• change system display settings
• modify system settings
• prevent device from sleeping
• view network connections
• full network access

Others like the Brightest Flashlight Free App, have been sued by the FTC . According to Snoopwall, “But while the FTC.gov has gone after Flashlight Free App, it seems they are still at it and the other 9, as well.  It seems time to ask “where’s the outrage?” – shouldn’t you UNINSTALL your FLASHLIGHT APP today?  The answer is yes!  You might also want to contact the FTC and tell them you are concerned.”

If you are looking for a flashlight app that won’t steal your information, Snoopwall is providing a solution.

“We developed the SnoopWall Privacy Flashlight for Google Android, Apple iOS and Microsoft Windows smartphones and tablets.  The file size of the SnoopWall Privacy Flashlight application is approximately 72 kilobytes.  It only accesses the light of the webcam and the screen display which is all a flashlight app should be doing anyway.”

Get it today at: http://privacyflashlight.snoopwall.com

Family’s First App Makes Apple’s List of Best New Apps for Kids

On Thursday, the idea that came from a drawing done by 4-year-old Kalley Alexander in the spring of 2012 was launched into an App for iOS devices, which is currently featured on Apple’s list of Best New Apps.

The Alexander Family came to a crossroads two years ago, when patriarch Jon Alexander was forced to obtain a conventional job, outside of the comfort of his home office. His daughter Kalley created a drawing of a machine that she wanted her dad to build, which would make food for the family, so that he didn’t have to work anymore.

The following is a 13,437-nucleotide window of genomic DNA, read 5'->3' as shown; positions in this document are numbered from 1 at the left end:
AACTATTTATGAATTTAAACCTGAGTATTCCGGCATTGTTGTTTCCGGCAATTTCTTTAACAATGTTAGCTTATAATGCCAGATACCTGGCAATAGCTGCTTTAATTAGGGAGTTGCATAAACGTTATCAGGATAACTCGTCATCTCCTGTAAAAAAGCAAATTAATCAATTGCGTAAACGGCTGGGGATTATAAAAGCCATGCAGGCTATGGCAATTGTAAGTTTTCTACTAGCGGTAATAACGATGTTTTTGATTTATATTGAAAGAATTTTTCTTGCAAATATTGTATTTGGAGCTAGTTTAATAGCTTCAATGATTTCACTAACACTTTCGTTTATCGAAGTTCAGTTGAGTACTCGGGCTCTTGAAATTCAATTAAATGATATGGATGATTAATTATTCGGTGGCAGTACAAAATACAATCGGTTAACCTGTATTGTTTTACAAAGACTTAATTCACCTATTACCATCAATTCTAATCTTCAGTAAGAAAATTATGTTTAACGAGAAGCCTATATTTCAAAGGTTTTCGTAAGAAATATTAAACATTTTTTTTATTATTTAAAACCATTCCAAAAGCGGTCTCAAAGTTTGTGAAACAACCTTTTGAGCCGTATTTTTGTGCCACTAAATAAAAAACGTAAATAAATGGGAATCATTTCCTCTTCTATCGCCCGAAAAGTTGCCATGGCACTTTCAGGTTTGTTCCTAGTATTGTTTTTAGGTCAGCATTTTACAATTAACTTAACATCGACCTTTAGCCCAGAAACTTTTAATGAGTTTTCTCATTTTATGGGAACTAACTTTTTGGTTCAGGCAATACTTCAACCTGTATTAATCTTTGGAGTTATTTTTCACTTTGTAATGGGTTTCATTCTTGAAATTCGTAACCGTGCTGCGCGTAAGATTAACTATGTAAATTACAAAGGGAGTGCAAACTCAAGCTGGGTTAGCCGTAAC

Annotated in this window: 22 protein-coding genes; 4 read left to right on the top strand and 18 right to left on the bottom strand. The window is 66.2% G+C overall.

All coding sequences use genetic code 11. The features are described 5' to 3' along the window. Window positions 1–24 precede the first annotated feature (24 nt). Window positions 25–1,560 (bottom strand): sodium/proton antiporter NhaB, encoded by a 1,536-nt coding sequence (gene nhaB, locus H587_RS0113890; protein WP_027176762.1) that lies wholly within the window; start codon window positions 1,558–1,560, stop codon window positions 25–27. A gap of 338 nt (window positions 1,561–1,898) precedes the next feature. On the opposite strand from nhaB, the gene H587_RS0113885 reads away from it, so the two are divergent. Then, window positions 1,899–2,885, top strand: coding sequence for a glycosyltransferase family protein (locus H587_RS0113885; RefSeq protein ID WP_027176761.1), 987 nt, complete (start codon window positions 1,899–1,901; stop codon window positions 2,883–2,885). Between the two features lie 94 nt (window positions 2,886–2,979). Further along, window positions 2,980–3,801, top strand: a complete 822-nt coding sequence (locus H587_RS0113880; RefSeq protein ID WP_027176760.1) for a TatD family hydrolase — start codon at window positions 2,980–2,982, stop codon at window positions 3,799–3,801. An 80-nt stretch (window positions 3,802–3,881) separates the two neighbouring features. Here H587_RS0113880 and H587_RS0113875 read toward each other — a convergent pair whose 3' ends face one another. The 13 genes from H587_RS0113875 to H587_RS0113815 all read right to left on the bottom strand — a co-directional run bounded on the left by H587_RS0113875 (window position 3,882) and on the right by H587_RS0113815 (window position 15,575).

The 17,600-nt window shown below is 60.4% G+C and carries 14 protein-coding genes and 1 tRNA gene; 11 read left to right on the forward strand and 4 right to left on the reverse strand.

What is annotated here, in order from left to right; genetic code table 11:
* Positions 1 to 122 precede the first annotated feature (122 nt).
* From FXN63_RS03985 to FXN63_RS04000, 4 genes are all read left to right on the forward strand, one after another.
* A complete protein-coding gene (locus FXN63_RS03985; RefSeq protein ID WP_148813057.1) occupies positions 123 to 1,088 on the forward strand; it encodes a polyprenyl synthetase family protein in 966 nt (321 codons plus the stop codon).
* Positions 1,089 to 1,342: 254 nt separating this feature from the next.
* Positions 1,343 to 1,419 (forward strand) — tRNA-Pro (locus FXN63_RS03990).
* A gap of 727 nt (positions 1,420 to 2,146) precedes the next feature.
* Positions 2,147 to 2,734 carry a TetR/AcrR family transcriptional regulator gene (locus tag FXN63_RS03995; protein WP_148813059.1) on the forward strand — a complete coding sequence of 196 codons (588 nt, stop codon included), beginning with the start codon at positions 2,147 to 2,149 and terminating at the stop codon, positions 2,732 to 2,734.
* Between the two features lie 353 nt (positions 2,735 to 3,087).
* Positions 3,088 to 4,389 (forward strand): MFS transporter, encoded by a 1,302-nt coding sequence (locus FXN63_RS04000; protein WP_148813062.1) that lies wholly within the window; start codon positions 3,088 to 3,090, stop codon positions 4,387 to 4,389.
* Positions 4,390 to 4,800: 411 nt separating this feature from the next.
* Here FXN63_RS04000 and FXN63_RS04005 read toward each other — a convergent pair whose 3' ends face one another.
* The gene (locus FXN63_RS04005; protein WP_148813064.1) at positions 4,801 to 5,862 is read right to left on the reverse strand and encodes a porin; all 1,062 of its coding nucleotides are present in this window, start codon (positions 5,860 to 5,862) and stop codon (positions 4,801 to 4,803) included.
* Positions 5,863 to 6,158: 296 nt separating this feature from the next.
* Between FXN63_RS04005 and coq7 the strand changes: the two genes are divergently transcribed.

Jon, who works as a freelancer, was touched by his daughter’s attempt to bring the family together. Although he wasn’t able to build the exact machine Kalley had in mind, he found a way to make something out of the drawing, while spending quality time with his family.

Kalley’s drawing was a wake-up call for both Jon, and his wife Carrie. They found that the way they were living life was leaving their family fragmented, and they wanted to spend more time with their daughters, Kalley, 7, and Corbett, 8.

We questioned a lot of our presuppositions,” Jon tells Benswann.com. “We were re-examining family in general, and realizing that family wasn’t working for us, with the way it was.”

You teach your kids by being with them,” said Jon, who began to ask himself the question, “How do I give the best of myself to my kids?”

Jon was able to use his background in motion graphics and video game development to turn his daughter’s drawing into an interactive App, called Kalley’s Machine Plus Cats, which is targeted at children aged two to eight.

The creation of the App was an experience that brought all four members of the Alexander family closer together, and from illustrations to voice-overs, they each had a part in bringing the idea to life.

A big part of it was trying to bring everybody along,” said Jon, who explained that working with his children was entirely different than working with professionals. “It was fun to make it something we all wanted, we just had to figure out how to make it happen.”

In the process of creating the App, the family launched an App developing company called RocketWagon, which they hope to use for future collaborations.

Mostly, we wanted RocketWagon to bring us together,” said Jon. “I realized that I had great relationships with my freelance clients because we created cool stuff together, fought hard deadlines, and pulled all-nighters together. I wanted that with my wife and kids.”